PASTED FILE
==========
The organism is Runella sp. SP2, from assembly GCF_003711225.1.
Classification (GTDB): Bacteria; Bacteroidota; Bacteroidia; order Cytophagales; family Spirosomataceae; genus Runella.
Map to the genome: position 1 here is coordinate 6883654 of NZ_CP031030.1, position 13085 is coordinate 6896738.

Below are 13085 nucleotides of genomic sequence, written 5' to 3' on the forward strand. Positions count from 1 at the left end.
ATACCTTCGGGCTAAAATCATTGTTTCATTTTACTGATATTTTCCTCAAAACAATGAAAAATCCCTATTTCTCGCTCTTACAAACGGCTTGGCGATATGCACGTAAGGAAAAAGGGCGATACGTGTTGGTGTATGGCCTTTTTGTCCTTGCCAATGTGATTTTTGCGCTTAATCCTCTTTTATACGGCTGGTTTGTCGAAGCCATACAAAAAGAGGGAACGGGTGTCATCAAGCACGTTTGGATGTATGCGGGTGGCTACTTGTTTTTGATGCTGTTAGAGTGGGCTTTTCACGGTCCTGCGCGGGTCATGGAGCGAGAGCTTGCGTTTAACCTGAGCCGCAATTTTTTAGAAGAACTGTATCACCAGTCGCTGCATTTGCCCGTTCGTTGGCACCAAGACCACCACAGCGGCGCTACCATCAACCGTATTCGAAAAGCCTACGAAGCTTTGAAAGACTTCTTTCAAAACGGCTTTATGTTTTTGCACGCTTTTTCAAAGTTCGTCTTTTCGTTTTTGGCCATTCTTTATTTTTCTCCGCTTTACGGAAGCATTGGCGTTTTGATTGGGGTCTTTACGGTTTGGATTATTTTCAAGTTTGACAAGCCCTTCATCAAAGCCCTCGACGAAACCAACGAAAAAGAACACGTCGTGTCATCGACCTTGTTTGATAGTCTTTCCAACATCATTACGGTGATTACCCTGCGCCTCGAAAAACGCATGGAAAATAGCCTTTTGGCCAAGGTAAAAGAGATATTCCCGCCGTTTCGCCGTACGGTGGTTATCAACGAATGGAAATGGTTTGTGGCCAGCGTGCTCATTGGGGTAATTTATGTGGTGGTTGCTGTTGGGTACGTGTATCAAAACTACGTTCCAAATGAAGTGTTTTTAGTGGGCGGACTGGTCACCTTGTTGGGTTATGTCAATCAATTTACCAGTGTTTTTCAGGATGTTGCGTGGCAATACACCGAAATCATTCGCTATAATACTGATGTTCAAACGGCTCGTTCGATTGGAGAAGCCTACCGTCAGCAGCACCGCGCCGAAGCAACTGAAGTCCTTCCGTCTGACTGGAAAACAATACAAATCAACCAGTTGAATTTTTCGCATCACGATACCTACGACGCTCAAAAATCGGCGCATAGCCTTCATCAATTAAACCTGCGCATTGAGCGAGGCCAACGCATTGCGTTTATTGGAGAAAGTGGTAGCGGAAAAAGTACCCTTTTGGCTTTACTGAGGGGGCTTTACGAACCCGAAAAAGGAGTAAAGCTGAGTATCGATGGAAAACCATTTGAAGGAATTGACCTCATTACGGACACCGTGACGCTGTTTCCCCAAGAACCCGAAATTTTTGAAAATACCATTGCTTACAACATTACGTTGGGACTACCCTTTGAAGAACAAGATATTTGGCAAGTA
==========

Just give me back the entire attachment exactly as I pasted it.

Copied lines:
The organism is Runella sp. SP2, from assembly GCF_003711225.1.
Classification (GTDB): Bacteria; Bacteroidota; Bacteroidia; order Cytophagales; family Spirosomataceae; genus Runella.
Map to the genome: position 1 here is coordinate 6883654 of NZ_CP031030.1, position 13085 is coordinate 6896738.

Below are 13085 nucleotides of genomic sequence, written 5' to 3' on the forward strand. Positions count from 1 at the left end.
ATACCTTCGGGCTAAAATCATTGTTTCATTTTACTGATATTTTCCTCAAAACAATGAAAAATCCCTATTTCTCGCTCTTACAAACGGCTTGGCGATATGCACGTAAGGAAAAAGGGCGATACGTGTTGGTGTATGGCCTTTTTGTCCTTGCCAATGTGATTTTTGCGCTTAATCCTCTTTTATACGGCTGGTTTGTCGAAGCCATACAAAAAGAGGGAACGGGTGTCATCAAGCACGTTTGGATGTATGCGGGTGGCTACTTGTTTTTGATGCTGTTAGAGTGGGCTTTTCACGGTCCTGCGCGGGTCATGGAGCGAGAGCTTGCGTTTAACCTGAGCCGCAATTTTTTAGAAGAACTGTATCACCAGTCGCTGCATTTGCCCGTTCGTTGGCACCAAGACCACCACAGCGGCGCTACCATCAACCGTATTCGAAAAGCCTACGAAGCTTTGAAAGACTTCTTTCAAAACGGCTTTATGTTTTTGCACGCTTTTTCAAAGTTCGTCTTTTCGTTTTTGGCCATTCTTTATTTTTCTCCGCTTTACGGAAGCATTGGCGTTTTGATTGGGGTCTTTACGGTTTGGATTATTTTCAAGTTTGACAAGCCCTTCATCAAAGCCCTCGACGAAACCAACGAAAAAGAACACGTCGTGTCATCGACCTTGTTTGATAGTCTTTCCAACATCATTACGGTGATTACCCTGCGCCTCGAAAAACGCATGGAAAATAGCCTTTTGGCCAAGGTAAAAGAGATATTCCCGCCGTTTCGCCGTACGGTGGTTATCAACGAATGGAAATGGTTTGTGGCCAGCGTGCTCATTGGGGTAATTTATGTGGTGGTTGCTGTTGGGTACGTGTATCAAAACTACGTTCCAAATGAAGTGTTTTTAGTGGGCGGACTGGTCACCTTGTTGGGTTATGTCAATCAATTTACCAGTGTTTTTCAGGATGTTGCGTGGCAATACACCGAAATCATTCGCTATAATACTGATGTTCAAACGGCTCGTTCGATTGGAGAAGCCTACCGTCAGCAGCACCGCGCCGAAGCAACTGAAGTCCTTCCGTCTGACTGGAAAACAATACAAATCAACCAGTTGAATTTTTCGCATCACGATACCTACGACGCTCAAAAATCGGCGCATAGCCTTCATCAATTAAACCTGCGCATTGAGCGAGGCCAACGCATTGCGTTTATTGGAGAAAGTGGTAGCGGAAAAAGTACCCTTTTGGCTTTACTGAGGGGGCTTTACGAACCCGAAAAAGGAGTAAAGCTGAGTATCGATGGAAAACCATTTGAAGGAATTGACCTCATTACGGACACCGTGACGCTGTTTCCCCAAGAACCCGAAATTTTTGAAAATACCATTGCTTACAACATTACGTTGGGACTACCCTTTGAAGAACAAGATATTTGGCAAGTA